Fatal Pedestrian Accidents in Alabama
Alabama had 4,858,979-recorded residents in 2015, compared to the 321,418,820 citizens of America in 2015. This makes up a little more than 1% of the American population. During 2015, Alabama had an average of 17.47 fatalities due to traffic accidents per 100,000 residents, while the U.S. has an average of 10.92 fatalities per 100,000 residents. This means that residents of Alabama are more likely to lose their lives in a traffic accident than the average American citizen is.
Unfortunately, during 2011 there was a total of 895 people died in traffic accidents in our state, and 79 of them were pedestrians. This means pedestrians accounted for 9% of fatalities caused by traffic accidents that year. These numbers have remained fairly constant for the next five years. In 2013, there were 59 pedestrians killed in traffic accidents or 7% of the total traffic deaths. In 2015 the number of pedestrians killed jumped to 98. Due to the increase in numbers, the percentage of pedestrian deaths in 2015 also rose to 12%.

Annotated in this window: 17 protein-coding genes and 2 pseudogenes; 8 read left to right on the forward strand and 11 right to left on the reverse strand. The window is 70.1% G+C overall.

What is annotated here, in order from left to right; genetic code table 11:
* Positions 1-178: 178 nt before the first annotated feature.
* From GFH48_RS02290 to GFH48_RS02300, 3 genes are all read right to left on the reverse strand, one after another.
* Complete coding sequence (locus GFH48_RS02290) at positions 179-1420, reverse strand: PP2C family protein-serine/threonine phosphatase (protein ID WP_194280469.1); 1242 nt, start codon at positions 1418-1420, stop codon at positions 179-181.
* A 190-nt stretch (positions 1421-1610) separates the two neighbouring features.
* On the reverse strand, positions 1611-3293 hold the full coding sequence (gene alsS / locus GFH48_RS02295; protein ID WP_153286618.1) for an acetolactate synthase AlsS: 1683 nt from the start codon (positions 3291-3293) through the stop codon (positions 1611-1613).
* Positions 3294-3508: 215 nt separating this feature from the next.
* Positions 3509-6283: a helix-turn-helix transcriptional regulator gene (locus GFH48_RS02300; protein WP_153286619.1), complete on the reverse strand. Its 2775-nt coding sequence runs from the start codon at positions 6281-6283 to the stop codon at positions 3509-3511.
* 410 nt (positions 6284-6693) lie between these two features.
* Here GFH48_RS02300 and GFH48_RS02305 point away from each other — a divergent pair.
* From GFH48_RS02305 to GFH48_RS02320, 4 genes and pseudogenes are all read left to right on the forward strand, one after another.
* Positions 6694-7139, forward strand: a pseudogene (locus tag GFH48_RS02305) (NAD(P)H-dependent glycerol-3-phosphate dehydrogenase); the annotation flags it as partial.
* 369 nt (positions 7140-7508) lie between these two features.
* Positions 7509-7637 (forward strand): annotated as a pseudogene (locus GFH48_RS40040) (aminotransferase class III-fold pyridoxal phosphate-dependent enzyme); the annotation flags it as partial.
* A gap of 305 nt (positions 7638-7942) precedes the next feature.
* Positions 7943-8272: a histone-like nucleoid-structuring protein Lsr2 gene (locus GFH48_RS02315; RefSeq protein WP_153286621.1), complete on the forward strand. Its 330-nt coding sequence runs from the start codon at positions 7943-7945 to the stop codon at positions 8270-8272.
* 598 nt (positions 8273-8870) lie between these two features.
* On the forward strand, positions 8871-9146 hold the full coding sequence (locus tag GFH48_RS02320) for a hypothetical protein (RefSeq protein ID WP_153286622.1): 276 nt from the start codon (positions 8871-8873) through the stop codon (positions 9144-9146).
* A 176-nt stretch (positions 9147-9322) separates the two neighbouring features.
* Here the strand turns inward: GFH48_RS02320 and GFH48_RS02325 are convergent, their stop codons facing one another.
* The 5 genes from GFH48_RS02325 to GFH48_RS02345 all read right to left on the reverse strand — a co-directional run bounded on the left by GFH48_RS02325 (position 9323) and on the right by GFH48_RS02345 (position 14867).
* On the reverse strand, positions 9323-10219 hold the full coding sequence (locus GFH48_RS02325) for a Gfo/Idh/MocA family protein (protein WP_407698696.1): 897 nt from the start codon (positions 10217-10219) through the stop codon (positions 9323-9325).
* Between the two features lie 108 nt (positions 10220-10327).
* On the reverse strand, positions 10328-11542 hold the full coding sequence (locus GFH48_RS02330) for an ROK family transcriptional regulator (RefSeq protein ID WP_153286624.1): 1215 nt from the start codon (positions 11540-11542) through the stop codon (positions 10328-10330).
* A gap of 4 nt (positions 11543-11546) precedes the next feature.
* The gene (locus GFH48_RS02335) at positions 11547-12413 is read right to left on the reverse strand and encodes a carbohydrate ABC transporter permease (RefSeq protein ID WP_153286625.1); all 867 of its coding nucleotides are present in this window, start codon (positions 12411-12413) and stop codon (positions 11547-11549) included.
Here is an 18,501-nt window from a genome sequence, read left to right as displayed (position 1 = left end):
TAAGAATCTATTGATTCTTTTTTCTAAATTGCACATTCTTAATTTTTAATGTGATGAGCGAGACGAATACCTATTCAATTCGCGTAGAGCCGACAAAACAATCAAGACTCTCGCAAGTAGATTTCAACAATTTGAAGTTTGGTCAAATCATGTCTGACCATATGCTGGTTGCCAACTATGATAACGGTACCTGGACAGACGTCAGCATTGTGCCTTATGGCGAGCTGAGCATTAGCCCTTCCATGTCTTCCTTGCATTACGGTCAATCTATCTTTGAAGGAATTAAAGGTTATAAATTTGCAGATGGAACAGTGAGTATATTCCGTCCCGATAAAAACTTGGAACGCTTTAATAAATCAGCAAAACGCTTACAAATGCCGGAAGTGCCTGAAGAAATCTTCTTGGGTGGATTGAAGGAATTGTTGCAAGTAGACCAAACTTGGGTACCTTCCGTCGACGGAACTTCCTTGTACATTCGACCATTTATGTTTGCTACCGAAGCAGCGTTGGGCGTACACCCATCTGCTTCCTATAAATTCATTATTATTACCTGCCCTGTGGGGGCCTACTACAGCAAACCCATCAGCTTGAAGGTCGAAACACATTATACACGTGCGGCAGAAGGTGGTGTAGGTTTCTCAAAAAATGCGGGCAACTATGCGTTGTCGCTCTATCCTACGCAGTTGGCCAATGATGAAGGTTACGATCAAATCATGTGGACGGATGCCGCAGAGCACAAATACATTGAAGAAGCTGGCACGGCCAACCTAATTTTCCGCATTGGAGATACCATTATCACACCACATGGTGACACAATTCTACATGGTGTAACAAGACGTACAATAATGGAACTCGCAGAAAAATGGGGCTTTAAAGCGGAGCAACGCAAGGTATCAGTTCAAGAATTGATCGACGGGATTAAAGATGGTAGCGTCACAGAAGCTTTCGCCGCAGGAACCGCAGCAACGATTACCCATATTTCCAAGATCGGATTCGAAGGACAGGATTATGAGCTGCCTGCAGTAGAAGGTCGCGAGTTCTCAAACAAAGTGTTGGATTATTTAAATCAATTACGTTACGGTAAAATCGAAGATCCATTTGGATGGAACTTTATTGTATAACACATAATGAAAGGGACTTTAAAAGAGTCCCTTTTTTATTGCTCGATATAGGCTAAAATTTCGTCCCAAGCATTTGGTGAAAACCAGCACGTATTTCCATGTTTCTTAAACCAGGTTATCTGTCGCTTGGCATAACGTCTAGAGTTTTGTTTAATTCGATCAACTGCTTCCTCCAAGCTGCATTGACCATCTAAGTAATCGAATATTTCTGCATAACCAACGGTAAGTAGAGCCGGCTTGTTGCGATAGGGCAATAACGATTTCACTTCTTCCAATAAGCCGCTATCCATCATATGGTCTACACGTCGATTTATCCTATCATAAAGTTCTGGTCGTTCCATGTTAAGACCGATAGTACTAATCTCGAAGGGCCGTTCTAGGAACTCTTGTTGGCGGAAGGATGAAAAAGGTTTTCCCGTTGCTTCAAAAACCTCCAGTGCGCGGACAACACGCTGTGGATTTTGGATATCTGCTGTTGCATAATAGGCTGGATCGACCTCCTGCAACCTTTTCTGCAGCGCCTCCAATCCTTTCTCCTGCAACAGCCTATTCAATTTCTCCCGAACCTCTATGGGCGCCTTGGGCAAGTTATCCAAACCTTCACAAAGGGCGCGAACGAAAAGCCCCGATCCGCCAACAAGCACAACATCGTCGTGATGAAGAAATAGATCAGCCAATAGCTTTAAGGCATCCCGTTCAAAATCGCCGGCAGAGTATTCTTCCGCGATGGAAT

Pedestrian deaths according to race in Alabama were very concentrated between black and white residents. In 2014, 65 white pedestrians, and 35 black pedestrians were killed in traffic accidents compared to 7 pedestrians of other races. This pattern had repeated since 2011 when 43 white pedestrians and 35 black pedestrians were killed compared to 10 pedestrians of other races.
According to county, deaths are fairly evenly spread throughout the state. Though the most deaths in a single county 2015 occurred in Jefferson County, with 16 deaths or 2.42 fatalities per 100,000 residents. Mobile County had almost as many deaths, with 14 pedestrians, or 3.37 deaths per 100,00 residents.